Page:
Frequent attenders in primary health care. A vulnerable patient group seen from a biopsychosocial perspective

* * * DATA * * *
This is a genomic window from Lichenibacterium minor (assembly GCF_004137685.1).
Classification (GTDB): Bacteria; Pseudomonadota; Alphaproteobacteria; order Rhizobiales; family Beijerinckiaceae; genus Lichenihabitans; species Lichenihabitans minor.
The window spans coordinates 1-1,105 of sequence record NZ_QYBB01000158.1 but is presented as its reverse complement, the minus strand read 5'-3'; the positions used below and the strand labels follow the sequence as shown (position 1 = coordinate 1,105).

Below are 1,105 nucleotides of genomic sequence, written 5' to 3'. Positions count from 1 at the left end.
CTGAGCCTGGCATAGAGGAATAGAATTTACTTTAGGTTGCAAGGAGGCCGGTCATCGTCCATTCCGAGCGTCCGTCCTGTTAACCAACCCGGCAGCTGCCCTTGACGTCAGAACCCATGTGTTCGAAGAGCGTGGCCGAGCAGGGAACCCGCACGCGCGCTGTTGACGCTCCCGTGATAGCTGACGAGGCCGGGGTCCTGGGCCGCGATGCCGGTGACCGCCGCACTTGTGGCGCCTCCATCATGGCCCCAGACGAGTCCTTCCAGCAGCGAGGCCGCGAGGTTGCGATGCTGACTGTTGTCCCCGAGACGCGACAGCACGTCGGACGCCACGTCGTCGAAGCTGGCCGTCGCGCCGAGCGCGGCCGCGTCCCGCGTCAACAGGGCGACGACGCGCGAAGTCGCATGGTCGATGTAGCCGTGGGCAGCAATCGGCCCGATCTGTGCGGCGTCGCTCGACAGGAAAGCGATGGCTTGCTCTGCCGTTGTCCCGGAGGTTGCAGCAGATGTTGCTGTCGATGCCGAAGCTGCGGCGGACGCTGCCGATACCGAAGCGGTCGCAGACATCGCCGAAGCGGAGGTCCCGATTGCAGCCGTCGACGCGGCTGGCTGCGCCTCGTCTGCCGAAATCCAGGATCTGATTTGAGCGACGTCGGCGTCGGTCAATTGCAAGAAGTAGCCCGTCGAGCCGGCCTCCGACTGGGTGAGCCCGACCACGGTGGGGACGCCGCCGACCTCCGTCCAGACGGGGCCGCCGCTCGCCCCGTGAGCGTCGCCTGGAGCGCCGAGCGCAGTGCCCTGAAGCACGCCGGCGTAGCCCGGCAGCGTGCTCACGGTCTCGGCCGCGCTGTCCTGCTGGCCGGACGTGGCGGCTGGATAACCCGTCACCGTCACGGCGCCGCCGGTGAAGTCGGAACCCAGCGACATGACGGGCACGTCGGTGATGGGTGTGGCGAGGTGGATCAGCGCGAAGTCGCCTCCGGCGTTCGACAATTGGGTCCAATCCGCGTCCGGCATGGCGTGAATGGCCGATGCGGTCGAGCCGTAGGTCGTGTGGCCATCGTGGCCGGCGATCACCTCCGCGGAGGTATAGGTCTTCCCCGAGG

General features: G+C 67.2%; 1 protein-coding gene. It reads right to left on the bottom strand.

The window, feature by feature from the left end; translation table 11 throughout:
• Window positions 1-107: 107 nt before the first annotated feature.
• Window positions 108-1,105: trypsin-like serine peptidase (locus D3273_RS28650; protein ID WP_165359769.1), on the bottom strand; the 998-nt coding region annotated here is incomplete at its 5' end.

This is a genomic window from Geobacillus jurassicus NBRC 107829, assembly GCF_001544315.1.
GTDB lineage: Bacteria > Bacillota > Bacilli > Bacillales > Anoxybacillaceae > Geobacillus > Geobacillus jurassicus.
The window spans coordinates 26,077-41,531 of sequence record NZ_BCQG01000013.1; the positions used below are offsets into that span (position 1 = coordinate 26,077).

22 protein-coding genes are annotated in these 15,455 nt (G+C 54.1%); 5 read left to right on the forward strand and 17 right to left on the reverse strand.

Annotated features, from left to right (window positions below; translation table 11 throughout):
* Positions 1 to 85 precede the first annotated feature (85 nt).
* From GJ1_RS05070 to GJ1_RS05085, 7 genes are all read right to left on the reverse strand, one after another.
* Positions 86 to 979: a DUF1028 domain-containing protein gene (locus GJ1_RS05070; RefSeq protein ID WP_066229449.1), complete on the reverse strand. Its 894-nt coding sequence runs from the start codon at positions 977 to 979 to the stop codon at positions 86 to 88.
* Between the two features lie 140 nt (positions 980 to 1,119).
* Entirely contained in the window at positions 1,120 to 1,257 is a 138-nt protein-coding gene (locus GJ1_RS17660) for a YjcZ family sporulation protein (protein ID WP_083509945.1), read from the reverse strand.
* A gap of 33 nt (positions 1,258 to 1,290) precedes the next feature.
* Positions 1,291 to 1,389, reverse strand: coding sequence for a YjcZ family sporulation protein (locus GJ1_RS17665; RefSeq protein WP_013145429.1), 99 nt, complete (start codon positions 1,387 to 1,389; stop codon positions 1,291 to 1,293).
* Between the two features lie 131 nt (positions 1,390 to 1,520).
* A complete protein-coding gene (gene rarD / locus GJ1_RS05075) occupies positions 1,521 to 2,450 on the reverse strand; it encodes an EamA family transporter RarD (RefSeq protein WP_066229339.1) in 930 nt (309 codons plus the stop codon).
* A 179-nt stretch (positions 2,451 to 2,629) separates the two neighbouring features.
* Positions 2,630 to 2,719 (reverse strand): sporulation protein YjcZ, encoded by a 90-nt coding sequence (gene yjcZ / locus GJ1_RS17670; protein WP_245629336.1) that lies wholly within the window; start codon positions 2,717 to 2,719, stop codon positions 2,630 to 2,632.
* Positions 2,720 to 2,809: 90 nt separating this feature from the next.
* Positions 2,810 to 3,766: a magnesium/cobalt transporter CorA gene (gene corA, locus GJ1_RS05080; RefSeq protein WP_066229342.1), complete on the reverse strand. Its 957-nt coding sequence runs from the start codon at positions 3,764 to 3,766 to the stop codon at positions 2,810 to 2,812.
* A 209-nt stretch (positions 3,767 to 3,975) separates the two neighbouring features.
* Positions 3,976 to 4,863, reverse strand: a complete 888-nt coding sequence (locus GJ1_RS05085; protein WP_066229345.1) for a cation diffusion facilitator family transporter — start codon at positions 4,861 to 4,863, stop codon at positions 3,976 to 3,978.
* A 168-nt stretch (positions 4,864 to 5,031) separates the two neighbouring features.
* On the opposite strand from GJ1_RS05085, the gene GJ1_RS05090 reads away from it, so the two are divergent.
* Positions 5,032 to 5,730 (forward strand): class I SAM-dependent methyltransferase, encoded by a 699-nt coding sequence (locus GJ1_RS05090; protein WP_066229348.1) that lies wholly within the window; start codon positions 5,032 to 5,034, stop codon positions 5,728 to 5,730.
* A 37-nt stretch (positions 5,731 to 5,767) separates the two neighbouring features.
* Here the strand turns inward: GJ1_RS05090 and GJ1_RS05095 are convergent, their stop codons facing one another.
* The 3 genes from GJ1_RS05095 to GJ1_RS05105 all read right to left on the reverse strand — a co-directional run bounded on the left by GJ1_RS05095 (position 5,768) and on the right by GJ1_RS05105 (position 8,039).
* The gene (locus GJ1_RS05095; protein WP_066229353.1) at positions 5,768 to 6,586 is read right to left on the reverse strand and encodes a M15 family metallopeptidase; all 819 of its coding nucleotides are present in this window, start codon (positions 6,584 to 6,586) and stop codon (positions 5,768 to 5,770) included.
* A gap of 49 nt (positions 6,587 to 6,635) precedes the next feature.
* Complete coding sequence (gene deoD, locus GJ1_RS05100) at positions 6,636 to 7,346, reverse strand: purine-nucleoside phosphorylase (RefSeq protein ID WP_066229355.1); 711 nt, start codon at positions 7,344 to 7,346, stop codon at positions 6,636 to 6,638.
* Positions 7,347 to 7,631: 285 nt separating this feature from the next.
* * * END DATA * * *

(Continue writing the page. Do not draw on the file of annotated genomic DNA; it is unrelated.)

Sammanfattning: Introduction - The small number of the population who make disproportionally greater use of health care are called frequent attenders (FAs). This group, or 3-5% of the population, account for 15- 25% of all visits to general practitioners (GPs). They have, besides more chronic diseases, often a combination of medical, social and psychological problems. Is the high consulting frequency explained by FAs’ comprehension of and way of coping with illness or do they, due to an increased vulnerability, contract diseases more often? No consistent explanation for FAs’ high consulting frequency has yet been found. Aim - The overall aim of this thesis was to describe and explore the phenomenon of frequent attenders in primary health care from a biopsychosocial perspective with special focus on vulnerability. Material and methods – Among 341 frequent attenders and 1 025 controls divided by age and sex, data about consultation rate, diagnoses, prescribed medicine, referrals and certificates of illness, were gathered from the medical records during one year. All consultations concerning injuries were evaluated regarding the medical appropriateness of consulting a doctor or not. A questionnaire battery comprising scales of socio-demographic variables, stressful life events, social support and sense of coherence (SOC) was sent to the participants. The influence of each variable on frequent attendance was then determined. Based on data covering a five-year period from the National Health Insurance register concerning sick leave and disability pension, the influence of each variable on long-term sick leave and disability pension was estimated. Results – FAs’ morbidity in different age and sex groups was similar to that of the controls, but they had a higher consulting frequency for most medical problems. There was no difference concerning medically appropriate consultations for injuries between FAs and controls, although injuries were 7.2 times more common among FAs. SOC had a significant influence on frequent attendance, while stressful life events and social support did not. FAs were found to be a high-risk group for long-term sick leave and disability pension and, here, stressful life events was the only predictive factor. Conclusions – The age- and sex-specific morbidity of FAs is similar to the rest of the population but significantly increased. Although their consulting frequency was very high, FAs’ consultations were medically appropriate A weak SOC, which is supposed to indicate a reduced ability to handle stresses of life, distinguished FAs from controls and supported the finding that stressful life events predicted a bad prognosis regarding long-term sick leave and disability pension. The findings from this thesis all point in the same direction – that FAs are a vulnerable group of patients.

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